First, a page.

Author Archives: Matthew Campbell

Electoral reform, Donald Trump … and Theresa May

 

For years, it was said that there was a threat to western democracies from far-right parties with extremist or populist opinions. The BNP were, in the 2000s, supposed to be ‘our’ version of this phenomenon, before they collapsed and – arguably – their vote went elsewhere.

But, still, the possibility of a small extremist nationalist party gaining undue influence was held to be a convincing argument against electoral reform. I think it may now be possible to say with great certainty that this was either a fallacy or a lie.

Why? Because there are two countries where, this year, populist/nationalist agendas have upset the existing political order: Firstly, the USA (in the person of Mr Trump); and secondly, this country (in the shape of Brexit). That is to say, two countries with plurality voting, who have historically rejected voting reform and proportionality as alien to their political culture.

And why might this have come to pass?

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A new Union of Democratic Control?

It may be a mistake, but in my idiosyncratic way, I tend to approach the present – and the future – through the past.

So I feel the need to point out at this time, that in 1914 during the earliest days of the First World War, there arose within the British Left a movement called the ‘Union of Democratic Control’, one of whose prime movers was a Liberal Radical journalist called ED Morel. (He had already led a very interesting life, and went to have a short but even more interesting life subsequently, including both imprisonment and beating Winston Churchill as a candidate in a General Election).

The UDC initially had three aims: to subject to scrutiny in the House of Commons the secret pacts and war aims agreed between the UK and its allies as pan-European war broke out; to push for a negotiated settlement to prevent conflict escalating into mass loss of life, and to investigate the influence of the arms trade upon UK politicians.

Needless to say, in the short term, their campaign was not successful and was regarded with suspicion and official opposition.
But their guiding principle – that the nation had a right to have its foreign policy and strategy debated by its democratic parliament for its moral and ethical worth – was fundamentally right.

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Who’s defending liberal values – the Department of Education or the Evangelical Alliance?

John Wesley teaching at Sunday schoolA recent press release from the Christian body the Evangelical Alliance  seeks to draw attention to a current government consultation about extensions to the UK-wide ‘counter-extremism strategy’. In particular, it highlights a new system for regulation of ‘out-of-school education’. Many readers may be aware of a number of recent news items regarding poor-quality and harmful teaching and premises at informal and unregulated schools. To some extent, this is being linked in the public mind with so-called ‘Islamism’– but the implications go much further.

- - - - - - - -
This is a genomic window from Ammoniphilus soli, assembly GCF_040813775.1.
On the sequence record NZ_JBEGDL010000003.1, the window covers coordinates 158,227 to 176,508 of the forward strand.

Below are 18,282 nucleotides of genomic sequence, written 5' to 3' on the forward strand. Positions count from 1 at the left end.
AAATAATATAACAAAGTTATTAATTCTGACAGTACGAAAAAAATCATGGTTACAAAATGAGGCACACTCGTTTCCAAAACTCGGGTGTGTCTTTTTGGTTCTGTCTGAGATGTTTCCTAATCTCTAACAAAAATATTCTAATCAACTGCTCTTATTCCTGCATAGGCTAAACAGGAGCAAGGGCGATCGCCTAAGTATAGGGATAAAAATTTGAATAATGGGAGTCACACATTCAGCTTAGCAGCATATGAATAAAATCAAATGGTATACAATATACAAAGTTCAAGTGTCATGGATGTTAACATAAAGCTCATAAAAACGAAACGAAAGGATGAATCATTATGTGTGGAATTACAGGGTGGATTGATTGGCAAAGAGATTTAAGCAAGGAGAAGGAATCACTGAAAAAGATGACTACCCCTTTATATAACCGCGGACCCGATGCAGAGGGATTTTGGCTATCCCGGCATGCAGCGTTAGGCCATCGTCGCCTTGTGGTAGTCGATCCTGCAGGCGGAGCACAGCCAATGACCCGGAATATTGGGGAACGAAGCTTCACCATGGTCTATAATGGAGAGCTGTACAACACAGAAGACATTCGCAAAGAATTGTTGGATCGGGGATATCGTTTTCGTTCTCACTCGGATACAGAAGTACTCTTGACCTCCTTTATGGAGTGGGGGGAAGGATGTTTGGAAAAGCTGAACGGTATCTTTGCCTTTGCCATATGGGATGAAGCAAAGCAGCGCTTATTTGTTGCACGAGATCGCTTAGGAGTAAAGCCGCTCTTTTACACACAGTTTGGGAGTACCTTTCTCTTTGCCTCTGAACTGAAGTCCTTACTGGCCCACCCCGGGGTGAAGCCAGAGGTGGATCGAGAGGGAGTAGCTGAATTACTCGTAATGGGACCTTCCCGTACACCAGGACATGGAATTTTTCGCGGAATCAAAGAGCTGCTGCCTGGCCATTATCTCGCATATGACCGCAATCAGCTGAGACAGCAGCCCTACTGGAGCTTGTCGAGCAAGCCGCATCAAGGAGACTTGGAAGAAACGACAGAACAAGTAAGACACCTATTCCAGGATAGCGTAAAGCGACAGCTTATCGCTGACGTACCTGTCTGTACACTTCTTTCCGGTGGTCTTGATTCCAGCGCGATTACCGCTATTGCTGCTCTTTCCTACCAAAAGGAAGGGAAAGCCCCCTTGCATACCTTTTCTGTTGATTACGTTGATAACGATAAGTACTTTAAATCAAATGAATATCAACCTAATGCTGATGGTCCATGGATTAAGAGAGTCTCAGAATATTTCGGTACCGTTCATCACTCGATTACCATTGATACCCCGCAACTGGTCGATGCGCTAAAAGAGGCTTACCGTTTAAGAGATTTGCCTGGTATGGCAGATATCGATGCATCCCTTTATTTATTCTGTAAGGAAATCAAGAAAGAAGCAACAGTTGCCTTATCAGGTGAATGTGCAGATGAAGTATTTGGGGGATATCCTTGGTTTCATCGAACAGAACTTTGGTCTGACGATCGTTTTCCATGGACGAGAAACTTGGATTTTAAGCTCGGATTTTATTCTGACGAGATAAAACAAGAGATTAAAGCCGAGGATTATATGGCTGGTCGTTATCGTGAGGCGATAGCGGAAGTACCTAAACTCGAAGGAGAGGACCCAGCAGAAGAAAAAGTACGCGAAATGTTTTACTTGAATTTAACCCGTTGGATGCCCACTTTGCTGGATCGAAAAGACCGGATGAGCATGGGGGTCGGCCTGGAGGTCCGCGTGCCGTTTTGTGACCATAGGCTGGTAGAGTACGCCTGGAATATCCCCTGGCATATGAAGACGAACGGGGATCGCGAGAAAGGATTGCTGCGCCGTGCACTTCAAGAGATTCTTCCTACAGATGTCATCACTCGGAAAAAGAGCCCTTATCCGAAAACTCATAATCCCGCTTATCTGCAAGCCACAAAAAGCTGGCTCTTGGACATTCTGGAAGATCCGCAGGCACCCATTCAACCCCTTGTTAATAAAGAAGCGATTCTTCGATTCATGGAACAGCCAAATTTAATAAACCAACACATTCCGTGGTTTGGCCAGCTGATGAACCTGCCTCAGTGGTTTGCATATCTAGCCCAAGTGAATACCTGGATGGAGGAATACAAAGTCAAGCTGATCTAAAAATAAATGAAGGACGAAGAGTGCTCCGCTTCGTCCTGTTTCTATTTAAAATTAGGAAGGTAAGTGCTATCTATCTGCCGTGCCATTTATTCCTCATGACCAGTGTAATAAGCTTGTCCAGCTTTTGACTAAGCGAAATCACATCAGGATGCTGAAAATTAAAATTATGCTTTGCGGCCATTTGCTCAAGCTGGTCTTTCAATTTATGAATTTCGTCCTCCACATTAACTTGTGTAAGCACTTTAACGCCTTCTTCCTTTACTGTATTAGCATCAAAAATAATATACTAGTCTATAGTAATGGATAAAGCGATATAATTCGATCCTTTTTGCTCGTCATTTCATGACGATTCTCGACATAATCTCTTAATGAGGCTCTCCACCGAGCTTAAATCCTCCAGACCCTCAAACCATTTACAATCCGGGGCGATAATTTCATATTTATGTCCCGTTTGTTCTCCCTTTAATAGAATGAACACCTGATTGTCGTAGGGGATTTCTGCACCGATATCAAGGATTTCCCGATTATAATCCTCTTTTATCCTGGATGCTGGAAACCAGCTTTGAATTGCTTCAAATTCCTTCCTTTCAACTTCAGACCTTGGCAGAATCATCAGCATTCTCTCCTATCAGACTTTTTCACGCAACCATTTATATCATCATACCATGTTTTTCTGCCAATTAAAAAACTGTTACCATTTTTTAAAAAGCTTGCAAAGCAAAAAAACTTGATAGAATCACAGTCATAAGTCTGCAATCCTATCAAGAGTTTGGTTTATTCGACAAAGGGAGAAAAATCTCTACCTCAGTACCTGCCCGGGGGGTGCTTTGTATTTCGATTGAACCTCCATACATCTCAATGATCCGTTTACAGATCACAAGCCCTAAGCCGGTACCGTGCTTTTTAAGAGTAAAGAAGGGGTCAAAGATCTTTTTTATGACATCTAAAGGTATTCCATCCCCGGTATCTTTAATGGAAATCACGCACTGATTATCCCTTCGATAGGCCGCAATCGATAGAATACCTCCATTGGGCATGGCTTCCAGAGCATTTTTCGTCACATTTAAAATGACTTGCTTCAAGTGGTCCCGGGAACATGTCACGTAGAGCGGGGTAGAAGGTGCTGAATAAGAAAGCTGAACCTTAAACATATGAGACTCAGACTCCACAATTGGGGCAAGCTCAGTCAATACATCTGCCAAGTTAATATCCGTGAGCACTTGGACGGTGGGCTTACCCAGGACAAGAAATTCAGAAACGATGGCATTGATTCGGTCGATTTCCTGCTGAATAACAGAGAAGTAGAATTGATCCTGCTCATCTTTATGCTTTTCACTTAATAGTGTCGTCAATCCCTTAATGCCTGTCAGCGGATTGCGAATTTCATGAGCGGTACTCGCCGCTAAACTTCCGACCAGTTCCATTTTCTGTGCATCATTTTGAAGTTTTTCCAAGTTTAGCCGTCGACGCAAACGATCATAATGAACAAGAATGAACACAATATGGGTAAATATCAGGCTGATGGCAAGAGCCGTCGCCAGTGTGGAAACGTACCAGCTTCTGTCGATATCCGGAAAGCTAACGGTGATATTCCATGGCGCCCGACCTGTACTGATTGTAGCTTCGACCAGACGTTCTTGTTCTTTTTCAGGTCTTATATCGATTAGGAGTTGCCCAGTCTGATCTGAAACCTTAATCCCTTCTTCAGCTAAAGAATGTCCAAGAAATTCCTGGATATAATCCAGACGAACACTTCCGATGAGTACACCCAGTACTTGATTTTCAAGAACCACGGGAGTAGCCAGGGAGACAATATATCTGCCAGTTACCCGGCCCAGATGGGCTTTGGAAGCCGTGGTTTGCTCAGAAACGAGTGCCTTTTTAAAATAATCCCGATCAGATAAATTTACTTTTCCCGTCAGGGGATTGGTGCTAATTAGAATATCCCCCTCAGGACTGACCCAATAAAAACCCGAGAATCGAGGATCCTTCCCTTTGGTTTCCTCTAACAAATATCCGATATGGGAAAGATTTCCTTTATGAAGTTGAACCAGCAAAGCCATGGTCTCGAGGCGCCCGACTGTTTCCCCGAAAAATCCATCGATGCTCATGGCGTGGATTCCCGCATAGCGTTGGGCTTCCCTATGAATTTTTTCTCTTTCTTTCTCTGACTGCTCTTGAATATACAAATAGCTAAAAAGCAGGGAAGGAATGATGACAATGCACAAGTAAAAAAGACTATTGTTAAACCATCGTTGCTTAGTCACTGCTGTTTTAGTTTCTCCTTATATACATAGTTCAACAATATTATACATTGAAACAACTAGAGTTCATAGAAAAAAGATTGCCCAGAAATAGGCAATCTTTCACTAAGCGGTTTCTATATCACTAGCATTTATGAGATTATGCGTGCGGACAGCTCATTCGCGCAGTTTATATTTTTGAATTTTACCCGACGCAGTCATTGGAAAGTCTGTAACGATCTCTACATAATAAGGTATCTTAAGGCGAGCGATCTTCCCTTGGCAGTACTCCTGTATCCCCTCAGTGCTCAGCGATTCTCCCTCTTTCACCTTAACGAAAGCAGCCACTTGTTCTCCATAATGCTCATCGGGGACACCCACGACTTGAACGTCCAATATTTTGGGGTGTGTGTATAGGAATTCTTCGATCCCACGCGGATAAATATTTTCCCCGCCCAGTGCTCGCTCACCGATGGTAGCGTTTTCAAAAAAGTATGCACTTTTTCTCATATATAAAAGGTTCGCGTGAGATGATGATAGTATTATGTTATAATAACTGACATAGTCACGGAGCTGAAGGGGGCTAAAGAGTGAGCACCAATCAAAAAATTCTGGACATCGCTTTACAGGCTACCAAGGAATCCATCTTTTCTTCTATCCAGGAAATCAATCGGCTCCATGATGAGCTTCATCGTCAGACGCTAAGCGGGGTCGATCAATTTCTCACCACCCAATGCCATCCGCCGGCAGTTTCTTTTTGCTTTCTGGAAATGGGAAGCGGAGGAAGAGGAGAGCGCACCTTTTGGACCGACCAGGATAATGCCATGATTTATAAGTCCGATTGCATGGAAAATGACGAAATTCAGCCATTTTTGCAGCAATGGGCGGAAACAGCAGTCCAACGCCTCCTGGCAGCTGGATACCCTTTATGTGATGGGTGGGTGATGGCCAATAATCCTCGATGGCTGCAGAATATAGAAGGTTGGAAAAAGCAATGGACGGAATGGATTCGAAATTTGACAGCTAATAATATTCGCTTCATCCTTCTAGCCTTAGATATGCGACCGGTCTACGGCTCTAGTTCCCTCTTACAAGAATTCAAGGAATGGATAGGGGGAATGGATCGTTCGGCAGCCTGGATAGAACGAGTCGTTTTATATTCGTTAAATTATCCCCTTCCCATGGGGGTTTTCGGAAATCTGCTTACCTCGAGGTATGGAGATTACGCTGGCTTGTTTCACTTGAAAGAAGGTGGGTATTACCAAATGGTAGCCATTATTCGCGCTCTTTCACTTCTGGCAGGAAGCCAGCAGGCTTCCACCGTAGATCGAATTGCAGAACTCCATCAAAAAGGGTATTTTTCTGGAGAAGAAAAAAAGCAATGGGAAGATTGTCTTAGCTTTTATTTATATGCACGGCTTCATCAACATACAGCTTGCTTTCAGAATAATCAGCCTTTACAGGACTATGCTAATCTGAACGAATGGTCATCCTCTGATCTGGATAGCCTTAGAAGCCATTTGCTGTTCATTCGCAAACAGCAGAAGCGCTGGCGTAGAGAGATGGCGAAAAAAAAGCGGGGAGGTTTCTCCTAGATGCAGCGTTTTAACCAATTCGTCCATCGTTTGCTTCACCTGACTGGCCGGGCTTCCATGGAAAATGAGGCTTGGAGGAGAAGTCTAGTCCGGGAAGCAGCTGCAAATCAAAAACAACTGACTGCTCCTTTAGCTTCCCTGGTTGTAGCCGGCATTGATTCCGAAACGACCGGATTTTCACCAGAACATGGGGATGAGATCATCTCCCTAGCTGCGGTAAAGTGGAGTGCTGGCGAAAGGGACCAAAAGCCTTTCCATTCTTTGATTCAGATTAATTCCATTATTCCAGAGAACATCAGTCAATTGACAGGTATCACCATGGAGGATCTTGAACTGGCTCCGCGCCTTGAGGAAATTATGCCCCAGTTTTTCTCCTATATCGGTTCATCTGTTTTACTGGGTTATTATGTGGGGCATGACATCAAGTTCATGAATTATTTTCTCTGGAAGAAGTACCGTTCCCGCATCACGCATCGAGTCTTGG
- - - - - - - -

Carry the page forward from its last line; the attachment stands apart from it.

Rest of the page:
Three factors seem to have triggered the EA’s interest:

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In praise of…New Zealand’s referenda culture

This summer, the global news media was not at all rocked to its foundations by news of New Zealand’s forthcoming referendum on a national flag.  The centre-right National Party led by John Key is in the middle of a (possibly misjudged) bid for centre-ground opinion by pursuing a symbolic rebranding of the nation. In a country with a complex colonial legacy, this is arguably opening a can of worms – but maybe a necessary one.

I’m in no position to assess the relative merits of the many flag proposals, but I am intrigued by the process. A long-list will be …

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Opinion: Election debates must be based on clear criteria

In among much more important events this past week, David Cameron’s statement that the Conservative Party will not participate in UK-wide election TV debates without a Green presence is … interesting. Also stirring the pot are Ofcom, who have announced they do not consider the Greens a ‘major’ party in UK terms.

Posted in Op-eds | Tagged and | 30 Comments

Opinion: The aftermath – from a seaside cottage…

Liberal Democrat badge - Some rights reserved by Paul Walter, Newbury, UKI may have been rash.

The Friday of the Council elections results saw me make a decision. Finally – after wrestling with mixed feelings whilst rejecting the electoral blandishments of other parties – I would join the LibDems. So I did. Then I went on a family holiday (it was half term).

Why did I join the party at what many have proclaimed was its lowest ebb?

For me, it’s about a longterm aim to reshape the governmental structures of our country where power is held nearer to the individual citizen, where political and commercial interests are held to account by the communities they impact upon. I don’t see another party which can bring this about. The Conservatives have never been serious about it; Labour won’t do it without pressure; it’s certainly not central to UKIP’s project; the Greens have limited power to act effectively.

Posted in Op-eds | 17 Comments
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